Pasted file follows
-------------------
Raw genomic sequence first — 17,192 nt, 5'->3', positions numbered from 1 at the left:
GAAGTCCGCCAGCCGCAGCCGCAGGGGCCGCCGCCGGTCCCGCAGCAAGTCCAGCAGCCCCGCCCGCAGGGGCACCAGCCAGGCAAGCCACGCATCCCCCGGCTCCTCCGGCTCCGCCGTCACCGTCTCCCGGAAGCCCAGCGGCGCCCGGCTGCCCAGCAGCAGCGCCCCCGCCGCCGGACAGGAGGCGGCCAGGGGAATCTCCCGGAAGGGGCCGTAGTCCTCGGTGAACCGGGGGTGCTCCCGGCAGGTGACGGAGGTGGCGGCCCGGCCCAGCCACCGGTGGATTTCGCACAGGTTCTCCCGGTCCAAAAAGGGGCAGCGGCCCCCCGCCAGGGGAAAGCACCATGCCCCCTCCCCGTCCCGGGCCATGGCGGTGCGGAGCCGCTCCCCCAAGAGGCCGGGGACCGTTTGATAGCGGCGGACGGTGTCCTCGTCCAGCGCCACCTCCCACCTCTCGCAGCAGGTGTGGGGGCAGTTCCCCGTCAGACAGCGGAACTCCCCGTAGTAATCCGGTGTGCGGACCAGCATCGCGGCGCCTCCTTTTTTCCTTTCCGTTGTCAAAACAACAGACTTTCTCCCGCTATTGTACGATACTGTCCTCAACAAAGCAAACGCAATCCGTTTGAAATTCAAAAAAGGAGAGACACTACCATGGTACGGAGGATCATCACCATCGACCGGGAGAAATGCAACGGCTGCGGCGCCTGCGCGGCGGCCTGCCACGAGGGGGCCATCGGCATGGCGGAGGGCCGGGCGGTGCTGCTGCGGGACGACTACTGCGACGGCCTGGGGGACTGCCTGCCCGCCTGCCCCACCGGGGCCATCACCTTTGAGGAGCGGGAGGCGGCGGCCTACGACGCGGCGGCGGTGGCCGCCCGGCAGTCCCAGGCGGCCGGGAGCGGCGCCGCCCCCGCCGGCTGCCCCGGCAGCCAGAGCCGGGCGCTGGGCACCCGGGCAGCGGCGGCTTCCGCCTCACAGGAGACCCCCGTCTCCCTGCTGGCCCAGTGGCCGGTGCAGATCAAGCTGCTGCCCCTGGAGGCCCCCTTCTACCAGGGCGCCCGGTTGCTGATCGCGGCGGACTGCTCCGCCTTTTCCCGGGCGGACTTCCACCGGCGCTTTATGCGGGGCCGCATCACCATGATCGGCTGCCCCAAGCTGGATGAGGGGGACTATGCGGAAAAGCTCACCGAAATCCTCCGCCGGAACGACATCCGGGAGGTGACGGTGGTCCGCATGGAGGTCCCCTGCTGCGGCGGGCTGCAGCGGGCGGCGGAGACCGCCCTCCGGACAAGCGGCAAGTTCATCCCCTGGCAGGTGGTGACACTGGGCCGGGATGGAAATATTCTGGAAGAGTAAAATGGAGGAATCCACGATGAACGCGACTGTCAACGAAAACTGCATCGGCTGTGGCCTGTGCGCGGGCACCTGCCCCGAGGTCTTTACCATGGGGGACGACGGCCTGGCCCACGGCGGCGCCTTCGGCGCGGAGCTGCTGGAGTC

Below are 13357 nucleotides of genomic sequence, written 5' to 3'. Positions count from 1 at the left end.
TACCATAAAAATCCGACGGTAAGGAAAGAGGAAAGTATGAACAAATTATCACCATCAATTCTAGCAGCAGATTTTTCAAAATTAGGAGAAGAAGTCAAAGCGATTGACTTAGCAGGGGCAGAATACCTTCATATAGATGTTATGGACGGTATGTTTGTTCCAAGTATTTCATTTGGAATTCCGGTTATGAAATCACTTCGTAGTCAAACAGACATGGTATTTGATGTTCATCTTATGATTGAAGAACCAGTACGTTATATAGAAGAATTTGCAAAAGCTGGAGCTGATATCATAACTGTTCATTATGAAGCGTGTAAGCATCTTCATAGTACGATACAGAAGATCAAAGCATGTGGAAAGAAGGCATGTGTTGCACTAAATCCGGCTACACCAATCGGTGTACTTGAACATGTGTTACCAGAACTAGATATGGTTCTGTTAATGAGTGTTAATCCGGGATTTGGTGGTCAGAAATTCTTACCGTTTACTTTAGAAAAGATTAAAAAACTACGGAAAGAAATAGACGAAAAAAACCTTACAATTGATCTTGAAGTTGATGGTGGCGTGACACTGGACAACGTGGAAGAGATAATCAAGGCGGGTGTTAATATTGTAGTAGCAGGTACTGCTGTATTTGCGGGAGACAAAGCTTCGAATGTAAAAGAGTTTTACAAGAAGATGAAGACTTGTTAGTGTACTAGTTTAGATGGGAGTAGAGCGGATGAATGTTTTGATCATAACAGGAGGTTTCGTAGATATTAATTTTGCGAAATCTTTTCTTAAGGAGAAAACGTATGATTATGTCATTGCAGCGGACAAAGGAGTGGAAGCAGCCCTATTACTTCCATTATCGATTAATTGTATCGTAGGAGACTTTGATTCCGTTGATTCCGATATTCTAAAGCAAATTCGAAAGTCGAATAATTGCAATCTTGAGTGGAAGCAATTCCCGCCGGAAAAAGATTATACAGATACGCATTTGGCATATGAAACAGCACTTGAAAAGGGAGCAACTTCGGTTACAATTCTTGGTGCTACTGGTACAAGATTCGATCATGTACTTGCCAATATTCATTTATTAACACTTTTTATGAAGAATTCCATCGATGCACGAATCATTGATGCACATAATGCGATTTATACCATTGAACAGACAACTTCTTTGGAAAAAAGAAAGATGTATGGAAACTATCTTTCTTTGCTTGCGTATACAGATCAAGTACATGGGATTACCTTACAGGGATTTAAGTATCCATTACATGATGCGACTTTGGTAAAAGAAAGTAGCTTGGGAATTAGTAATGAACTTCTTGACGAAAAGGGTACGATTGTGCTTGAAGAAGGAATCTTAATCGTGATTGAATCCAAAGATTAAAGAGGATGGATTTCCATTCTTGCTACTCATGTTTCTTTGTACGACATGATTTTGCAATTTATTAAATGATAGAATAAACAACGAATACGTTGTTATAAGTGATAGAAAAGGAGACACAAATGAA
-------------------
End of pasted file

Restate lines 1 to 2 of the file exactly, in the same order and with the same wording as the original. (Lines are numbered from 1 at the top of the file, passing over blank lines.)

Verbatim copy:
Raw genomic sequence first — 17,192 nt, 5'->3', positions numbered from 1 at the left:
GAAGTCCGCCAGCCGCAGCCGCAGGGGCCGCCGCCGGTCCCGCAGCAAGTCCAGCAGCCCCGCCCGCAGGGGCACCAGCCAGGCAAGCCACGCATCCCCCGGCTCCTCCGGCTCCGCCGTCACCGTCTCCCGGAAGCCCAGCGGCGCCCGGCTGCCCAGCAGCAGCGCCCCCGCCGCCGGACAGGAGGCGGCCAGGGGAATCTCCCGGAAGGGGCCGTAGTCCTCGGTGAACCGGGGGTGCTCCCGGCAGGTGACGGAGGTGGCGGCCCGGCCCAGCCACCGGTGGATTTCGCACAGGTTCTCCCGGTCCAAAAAGGGGCAGCGGCCCCCCGCCAGGGGAAAGCACCATGCCCCCTCCCCGTCCCGGGCCATGGCGGTGCGGAGCCGCTCCCCCAAGAGGCCGGGGACCGTTTGATAGCGGCGGACGGTGTCCTCGTCCAGCGCCACCTCCCACCTCTCGCAGCAGGTGTGGGGGCAGTTCCCCGTCAGACAGCGGAACTCCCCGTAGTAATCCGGTGTGCGGACCAGCATCGCGGCGCCTCCTTTTTTCCTTTCCGTTGTCAAAACAACAGACTTTCTCCCGCTATTGTACGATACTGTCCTCAACAAAGCAAACGCAATCCGTTTGAAATTCAAAAAAGGAGAGACACTACCATGGTACGGAGGATCATCACCATCGACCGGGAGAAATGCAACGGCTGCGGCGCCTGCGCGGCGGCCTGCCACGAGGGGGCCATCGGCATGGCGGAGGGCCGGGCGGTGCTGCTGCGGGACGACTACTGCGACGGCCTGGGGGACTGCCTGCCCGCCTGCCCCACCGGGGCCATCACCTTTGAGGAGCGGGAGGCGGCGGCCTACGACGCGGCGGCGGTGGCCGCCCGGCAGTCCCAGGCGGCCGGGAGCGGCGCCGCCCCCGCCGGCTGCCCCGGCAGCCAGAGCCGGGCGCTGGGCACCCGGGCAGCGGCGGCTTCCGCCTCACAGGAGACCCCCGTCTCCCTGCTGGCCCAGTGGCCGGTGCAGATCAAGCTGCTGCCCCTGGAGGCCCCCTTCTACCAGGGCGCCCGGTTGCTGATCGCGGCGGACTGCTCCGCCTTTTCCCGGGCGGACTTCCACCGGCGCTTTATGCGGGGCCGCATCACCATGATCGGCTGCCCCAAGCTGGATGAGGGGGACTATGCGGAAAAGCTCACCGAAATCCTCCGCCGGAACGACATCCGGGAGGTGACGGTGGTCCGCATGGAGGTCCCCTGCTGCGGCGGGCTGCAGCGGGCGGCGGAGACCGCCCTCCGGACAAGCGGCAAGTTCATCCCCTGGCAGGTGGTGACACTGGGCCGGGATGGAAATATTCTGGAAGAGTAAAATGGAGGAATCCACGATGAACGCGACTGTCAACGAAAACTGCATCGGCTGTGGCCTGTGCGCGGGCACCTGCCCCGAGGTCTTTACCATGGGGGACGACGGCCTGGCCCACGGCGGCGCCTTCGGCGCGGAGCTGCTGGAGTC